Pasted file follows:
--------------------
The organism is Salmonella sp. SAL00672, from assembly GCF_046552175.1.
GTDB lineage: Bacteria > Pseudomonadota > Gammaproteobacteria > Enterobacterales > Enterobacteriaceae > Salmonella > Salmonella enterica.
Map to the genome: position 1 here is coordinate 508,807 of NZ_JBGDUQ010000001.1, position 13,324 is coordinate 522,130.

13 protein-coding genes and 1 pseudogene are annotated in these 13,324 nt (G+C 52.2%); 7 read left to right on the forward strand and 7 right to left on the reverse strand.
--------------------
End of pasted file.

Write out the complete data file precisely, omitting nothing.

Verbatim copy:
The organism is Salmonella sp. SAL00672, from assembly GCF_046552175.1.
GTDB lineage: Bacteria > Pseudomonadota > Gammaproteobacteria > Enterobacterales > Enterobacteriaceae > Salmonella > Salmonella enterica.
Map to the genome: position 1 here is coordinate 508,807 of NZ_JBGDUQ010000001.1, position 13,324 is coordinate 522,130.

13 protein-coding genes and 1 pseudogene are annotated in these 13,324 nt (G+C 52.2%); 7 read left to right on the forward strand and 7 right to left on the reverse strand.